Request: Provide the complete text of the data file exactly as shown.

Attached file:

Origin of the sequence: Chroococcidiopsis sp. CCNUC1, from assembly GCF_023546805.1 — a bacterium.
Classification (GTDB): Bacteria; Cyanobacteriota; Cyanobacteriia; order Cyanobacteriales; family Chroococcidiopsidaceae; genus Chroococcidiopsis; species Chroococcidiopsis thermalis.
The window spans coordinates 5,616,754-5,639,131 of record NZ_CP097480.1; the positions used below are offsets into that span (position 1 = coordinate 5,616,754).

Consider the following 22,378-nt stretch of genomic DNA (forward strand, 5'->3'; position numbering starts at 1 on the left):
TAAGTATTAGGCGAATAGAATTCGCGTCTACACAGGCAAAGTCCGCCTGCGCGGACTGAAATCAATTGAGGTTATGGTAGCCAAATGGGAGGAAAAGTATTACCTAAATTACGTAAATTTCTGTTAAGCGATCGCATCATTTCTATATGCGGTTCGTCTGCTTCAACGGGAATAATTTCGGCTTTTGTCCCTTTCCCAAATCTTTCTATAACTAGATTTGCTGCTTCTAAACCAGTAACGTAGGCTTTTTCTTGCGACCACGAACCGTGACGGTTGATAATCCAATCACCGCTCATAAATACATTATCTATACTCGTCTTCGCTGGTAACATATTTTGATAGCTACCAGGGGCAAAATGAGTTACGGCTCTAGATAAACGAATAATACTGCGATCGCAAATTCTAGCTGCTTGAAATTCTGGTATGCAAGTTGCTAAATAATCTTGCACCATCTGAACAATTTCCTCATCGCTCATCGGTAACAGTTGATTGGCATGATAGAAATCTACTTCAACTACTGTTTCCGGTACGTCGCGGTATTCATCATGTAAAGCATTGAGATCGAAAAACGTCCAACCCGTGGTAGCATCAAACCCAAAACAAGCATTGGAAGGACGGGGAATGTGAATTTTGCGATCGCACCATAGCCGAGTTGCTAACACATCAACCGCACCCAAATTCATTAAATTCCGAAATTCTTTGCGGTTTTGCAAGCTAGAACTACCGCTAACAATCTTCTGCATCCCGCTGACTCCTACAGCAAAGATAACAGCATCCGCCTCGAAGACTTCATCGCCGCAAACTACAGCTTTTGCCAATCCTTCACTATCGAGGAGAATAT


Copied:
Origin of the sequence: Chroococcidiopsis sp. CCNUC1, from assembly GCF_023546805.1 — a bacterium.
Classification (GTDB): Bacteria; Cyanobacteriota; Cyanobacteriia; order Cyanobacteriales; family Chroococcidiopsidaceae; genus Chroococcidiopsis; species Chroococcidiopsis thermalis.
The window spans coordinates 5,616,754-5,639,131 of record NZ_CP097480.1; the positions used below are offsets into that span (position 1 = coordinate 5,616,754).

Consider the following 22,378-nt stretch of genomic DNA (forward strand, 5'->3'; position numbering starts at 1 on the left):
TAAGTATTAGGCGAATAGAATTCGCGTCTACACAGGCAAAGTCCGCCTGCGCGGACTGAAATCAATTGAGGTTATGGTAGCCAAATGGGAGGAAAAGTATTACCTAAATTACGTAAATTTCTGTTAAGCGATCGCATCATTTCTATATGCGGTTCGTCTGCTTCAACGGGAATAATTTCGGCTTTTGTCCCTTTCCCAAATCTTTCTATAACTAGATTTGCTGCTTCTAAACCAGTAACGTAGGCTTTTTCTTGCGACCACGAACCGTGACGGTTGATAATCCAATCACCGCTCATAAATACATTATCTATACTCGTCTTCGCTGGTAACATATTTTGATAGCTACCAGGGGCAAAATGAGTTACGGCTCTAGATAAACGAATAATACTGCGATCGCAAATTCTAGCTGCTTGAAATTCTGGTATGCAAGTTGCTAAATAATCTTGCACCATCTGAACAATTTCCTCATCGCTCATCGGTAACAGTTGATTGGCATGATAGAAATCTACTTCAACTACTGTTTCCGGTACGTCGCGGTATTCATCATGTAAAGCATTGAGATCGAAAAACGTCCAACCCGTGGTAGCATCAAACCCAAAACAAGCATTGGAAGGACGGGGAATGTGAATTTTGCGATCGCACCATAGCCGAGTTGCTAACACATCAACCGCACCCAAATTCATTAAATTCCGAAATTCTTTGCGGTTTTGCAAGCTAGAACTACCGCTAACAATCTTCTGCATCCCGCTGACTCCTACAGCAAAGATAACAGCATCCGCCTCGAAGACTTCATCGCCGCAAACTACAGCTTTTGCCAATCCTTCACTATCGAGGAGAATAT